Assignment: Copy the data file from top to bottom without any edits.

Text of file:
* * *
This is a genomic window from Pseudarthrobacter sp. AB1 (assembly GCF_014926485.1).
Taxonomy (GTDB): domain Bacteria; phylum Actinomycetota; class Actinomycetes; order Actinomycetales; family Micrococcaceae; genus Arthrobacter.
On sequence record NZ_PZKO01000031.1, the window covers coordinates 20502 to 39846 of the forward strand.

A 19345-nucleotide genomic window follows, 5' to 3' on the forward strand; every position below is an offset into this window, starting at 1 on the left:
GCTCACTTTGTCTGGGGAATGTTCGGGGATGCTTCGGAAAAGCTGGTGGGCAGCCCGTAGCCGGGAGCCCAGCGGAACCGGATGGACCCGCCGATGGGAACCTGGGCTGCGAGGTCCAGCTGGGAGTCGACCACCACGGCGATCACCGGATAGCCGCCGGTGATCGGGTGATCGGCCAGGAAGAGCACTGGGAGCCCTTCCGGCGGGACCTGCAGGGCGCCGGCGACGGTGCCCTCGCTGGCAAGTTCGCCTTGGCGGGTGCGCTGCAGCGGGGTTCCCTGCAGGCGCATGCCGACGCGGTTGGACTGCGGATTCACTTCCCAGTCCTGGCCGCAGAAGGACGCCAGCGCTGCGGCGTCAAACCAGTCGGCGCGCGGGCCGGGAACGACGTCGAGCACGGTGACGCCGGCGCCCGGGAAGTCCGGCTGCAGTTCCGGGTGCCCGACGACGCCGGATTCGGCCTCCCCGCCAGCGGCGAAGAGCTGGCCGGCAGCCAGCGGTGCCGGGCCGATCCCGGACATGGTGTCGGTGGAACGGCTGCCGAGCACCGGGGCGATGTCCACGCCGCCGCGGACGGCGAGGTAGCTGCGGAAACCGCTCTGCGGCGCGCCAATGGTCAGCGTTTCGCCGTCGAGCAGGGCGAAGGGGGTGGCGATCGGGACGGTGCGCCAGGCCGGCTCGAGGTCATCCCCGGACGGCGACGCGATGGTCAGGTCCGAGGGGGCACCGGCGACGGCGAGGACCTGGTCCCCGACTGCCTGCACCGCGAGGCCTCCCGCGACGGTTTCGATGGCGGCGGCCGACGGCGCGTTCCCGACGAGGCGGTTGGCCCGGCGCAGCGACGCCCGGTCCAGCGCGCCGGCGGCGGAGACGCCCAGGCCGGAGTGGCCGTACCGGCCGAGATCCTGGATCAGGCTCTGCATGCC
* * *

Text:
This is a genomic window from Pseudarthrobacter sp. AB1 (assembly GCF_014926485.1).
Taxonomy (GTDB): domain Bacteria; phylum Actinomycetota; class Actinomycetes; order Actinomycetales; family Micrococcaceae; genus Arthrobacter.
On sequence record NZ_PZKO01000031.1, the window covers coordinates 20502 to 39846 of the forward strand.

A 19345-nucleotide genomic window follows, 5' to 3' on the forward strand; every position below is an offset into this window, starting at 1 on the left:
GCTCACTTTGTCTGGGGAATGTTCGGGGATGCTTCGGAAAAGCTGGTGGGCAGCCCGTAGCCGGGAGCCCAGCGGAACCGGATGGACCCGCCGATGGGAACCTGGGCTGCGAGGTCCAGCTGGGAGTCGACCACCACGGCGATCACCGGATAGCCGCCGGTGATCGGGTGATCGGCCAGGAAGAGCACTGGGAGCCCTTCCGGCGGGACCTGCAGGGCGCCGGCGACGGTGCCCTCGCTGGCAAGTTCGCCTTGGCGGGTGCGCTGCAGCGGGGTTCCCTGCAGGCGCATGCCGACGCGGTTGGACTGCGGATTCACTTCCCAGTCCTGGCCGCAGAAGGACGCCAGCGCTGCGGCGTCAAACCAGTCGGCGCGCGGGCCGGGAACGACGTCGAGCACGGTGACGCCGGCGCCCGGGAAGTCCGGCTGCAGTTCCGGGTGCCCGACGACGCCGGATTCGGCCTCCCCGCCAGCGGCGAAGAGCTGGCCGGCAGCCAGCGGTGCCGGGCCGATCCCGGACATGGTGTCGGTGGAACGGCTGCCGAGCACCGGGGCGATGTCCACGCCGCCGCGGACGGCGAGGTAGCTGCGGAAACCGCTCTGCGGCGCGCCAATGGTCAGCGTTTCGCCGTCGAGCAGGGCGAAGGGGGTGGCGATCGGGACGGTGCGCCAGGCCGGCTCGAGGTCATCCCCGGACGGCGACGCGATGGTCAGGTCCGAGGGGGCACCGGCGACGGCGAGGACCTGGTCCCCGACTGCCTGCACCGCGAGGCCTCCCGCGACGGTTTCGATGGCGGCGGCCGACGGCGCGTTCCCGACGAGGCGGTTGGCCCGGCGCAGCGACGCCCGGTCCAGCGCGCCGGCGGCGGAGACGCCCAGGCCGGAGTGGCCGTACCGGCCGAGATCCTGGATCAGGCTCTGCATGCC